The Wi-Fi network at your local coffee shop or library is great for getting some work done outside your home, but it should never be used for online shopping or banking. Public Wi-Fi hotspots are rarely secure, so unless you know for a fact that the website you’re using is encrypted (look for URLs that begin with “https”—the “s” is for “secure”), you should avoid entering any personal information. Look at those new shoes all you like, but keep your credit card in your wallet until you’re on a private Wi-Fi network.

It’s also smart to keep the Bluetooth and wireless settings on your mobile device turned off until you want to join a specific network that you know to be safe; that way you won’t automatically join a potentially harmful public network.


6. Keep Your Operating System Up to Date

Operating systems and software programs are updated periodically to protect against security risks. When you update your system, you repair the security holes hackers use to access your data. It’s a smart idea to turn on your device’s option to automatically search for updates.

7. Arm Your Computer

Don’t rely on your operating system alone to keep your data safe. It’s important to use anti-malware software as well as a firewall on all your computers so that viruses and spyware can’t weasel their way in and corrupt your data. While firewalls that are included in your operating system offer a good level of defense, for the highest level of security, you should use a hardware-based firewall, like those often built into network routers. And, of course, you should back up all your files on an external hard drive.

8. Secure It When You’re Not Around

Be sure to use a username and password to log on to your laptop each time you use it, and be vigilant about logging out when you’re finished. Should your computer get stolen, the thieves will have one more obstacle to get through before reaching your personal data. New devices to help with this are currently in the works—one such new product, which is small enough to fit on your keychain or in your pocket, uses Bluetooth to determine when you’ve stepped away from your computer. When you get too far away, it forces the screen to lock.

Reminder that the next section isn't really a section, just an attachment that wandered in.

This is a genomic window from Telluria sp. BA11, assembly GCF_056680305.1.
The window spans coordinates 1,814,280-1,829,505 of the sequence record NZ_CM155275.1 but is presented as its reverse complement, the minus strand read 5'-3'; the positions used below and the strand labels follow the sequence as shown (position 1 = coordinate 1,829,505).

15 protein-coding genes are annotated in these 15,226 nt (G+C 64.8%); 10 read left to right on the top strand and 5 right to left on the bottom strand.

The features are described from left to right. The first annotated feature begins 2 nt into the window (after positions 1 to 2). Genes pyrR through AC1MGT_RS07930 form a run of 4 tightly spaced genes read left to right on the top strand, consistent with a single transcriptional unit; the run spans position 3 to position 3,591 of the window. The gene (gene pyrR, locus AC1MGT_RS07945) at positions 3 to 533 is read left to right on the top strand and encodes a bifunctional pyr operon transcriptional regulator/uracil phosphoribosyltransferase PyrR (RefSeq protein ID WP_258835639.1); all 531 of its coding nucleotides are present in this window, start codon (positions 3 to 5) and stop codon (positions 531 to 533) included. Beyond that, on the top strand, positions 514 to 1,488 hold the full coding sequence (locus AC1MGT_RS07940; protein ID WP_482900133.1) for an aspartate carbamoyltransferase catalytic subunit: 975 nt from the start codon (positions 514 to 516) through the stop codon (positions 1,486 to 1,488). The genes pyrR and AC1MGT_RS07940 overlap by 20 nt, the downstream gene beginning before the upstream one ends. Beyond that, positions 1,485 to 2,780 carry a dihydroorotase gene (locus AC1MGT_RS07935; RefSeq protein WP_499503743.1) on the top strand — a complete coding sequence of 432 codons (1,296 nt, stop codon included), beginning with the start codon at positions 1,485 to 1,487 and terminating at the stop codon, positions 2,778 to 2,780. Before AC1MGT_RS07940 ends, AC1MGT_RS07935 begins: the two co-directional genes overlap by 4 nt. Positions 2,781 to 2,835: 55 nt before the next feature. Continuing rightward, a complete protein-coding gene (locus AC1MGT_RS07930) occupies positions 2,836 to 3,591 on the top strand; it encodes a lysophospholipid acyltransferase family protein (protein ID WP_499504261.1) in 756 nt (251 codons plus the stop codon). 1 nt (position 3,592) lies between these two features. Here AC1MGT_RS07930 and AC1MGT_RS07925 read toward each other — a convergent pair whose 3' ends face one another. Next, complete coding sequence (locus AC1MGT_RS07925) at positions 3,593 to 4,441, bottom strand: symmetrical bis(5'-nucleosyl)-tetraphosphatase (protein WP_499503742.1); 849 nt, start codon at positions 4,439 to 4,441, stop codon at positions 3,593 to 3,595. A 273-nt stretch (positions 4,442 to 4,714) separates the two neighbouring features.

Lock your systems with 2Auth

9. Lock Your Mobile Devices

You should treat your mobile devices with the same care you reserve for your laptop. Use a password to log in with each use—or better yet, log in with your fingerprint or TrueKey. Many mobile devices also now have a setting in which your device is wiped clean after a certain number of failed login attempts in order to protect from prying eyes.

10.Use Cloud Services Sparingly

Cloud systems present an easy way to send large files to your friends and coworkers. However, they’re also easy for third-parties to access. When it comes to transmitting confidential data, you should avoid the cloud and instead use an encrypted USB stick.

Lock your Documents with passwords

11. Safely Dispose of Personal Information

You’ve got a shiny new laptop (or tablet, or phone)…now, what do you do with the old one? Use a wipe utility program to overwrite your entire hard drive before getting rid of your old laptop. When transferring your data to a new mobile phone, consult your owner’s manual or chat with a representative from your service provider to learn the safest way to do so. Then, before participating in a buyback program or passing your old device on to a friend, make sure you remove your SIM card and wipe the device completely clear.